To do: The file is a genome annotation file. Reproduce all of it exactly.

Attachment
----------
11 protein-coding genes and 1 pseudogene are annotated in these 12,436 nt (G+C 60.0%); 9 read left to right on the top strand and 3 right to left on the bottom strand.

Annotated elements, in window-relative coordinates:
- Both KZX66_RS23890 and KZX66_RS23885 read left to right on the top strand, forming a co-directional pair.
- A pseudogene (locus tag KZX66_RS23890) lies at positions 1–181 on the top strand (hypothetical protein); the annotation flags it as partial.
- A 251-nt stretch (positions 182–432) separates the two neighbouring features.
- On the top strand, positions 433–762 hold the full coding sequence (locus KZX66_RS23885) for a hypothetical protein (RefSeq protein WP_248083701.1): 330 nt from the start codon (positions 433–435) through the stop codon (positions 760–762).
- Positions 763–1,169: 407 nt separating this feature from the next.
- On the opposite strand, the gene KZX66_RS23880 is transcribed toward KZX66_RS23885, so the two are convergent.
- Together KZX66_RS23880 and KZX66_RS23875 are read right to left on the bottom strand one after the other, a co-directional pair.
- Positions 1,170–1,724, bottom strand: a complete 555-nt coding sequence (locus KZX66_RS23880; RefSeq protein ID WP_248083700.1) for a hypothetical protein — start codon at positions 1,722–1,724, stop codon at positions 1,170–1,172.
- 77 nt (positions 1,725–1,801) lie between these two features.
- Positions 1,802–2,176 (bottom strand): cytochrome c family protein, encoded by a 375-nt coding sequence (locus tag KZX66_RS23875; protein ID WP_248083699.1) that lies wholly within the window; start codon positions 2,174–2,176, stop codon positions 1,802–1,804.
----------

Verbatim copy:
11 protein-coding genes and 1 pseudogene are annotated in these 12,436 nt (G+C 60.0%); 9 read left to right on the top strand and 3 right to left on the bottom strand.

Annotated elements, in window-relative coordinates:
- Both KZX66_RS23890 and KZX66_RS23885 read left to right on the top strand, forming a co-directional pair.
- A pseudogene (locus tag KZX66_RS23890) lies at positions 1–181 on the top strand (hypothetical protein); the annotation flags it as partial.
- A 251-nt stretch (positions 182–432) separates the two neighbouring features.
- On the top strand, positions 433–762 hold the full coding sequence (locus KZX66_RS23885) for a hypothetical protein (RefSeq protein WP_248083701.1): 330 nt from the start codon (positions 433–435) through the stop codon (positions 760–762).
- Positions 763–1,169: 407 nt separating this feature from the next.
- On the opposite strand, the gene KZX66_RS23880 is transcribed toward KZX66_RS23885, so the two are convergent.
- Together KZX66_RS23880 and KZX66_RS23875 are read right to left on the bottom strand one after the other, a co-directional pair.
- Positions 1,170–1,724, bottom strand: a complete 555-nt coding sequence (locus KZX66_RS23880; RefSeq protein ID WP_248083700.1) for a hypothetical protein — start codon at positions 1,722–1,724, stop codon at positions 1,170–1,172.
- 77 nt (positions 1,725–1,801) lie between these two features.
- Positions 1,802–2,176 (bottom strand): cytochrome c family protein, encoded by a 375-nt coding sequence (locus tag KZX66_RS23875; protein ID WP_248083699.1) that lies wholly within the window; start codon positions 2,174–2,176, stop codon positions 1,802–1,804.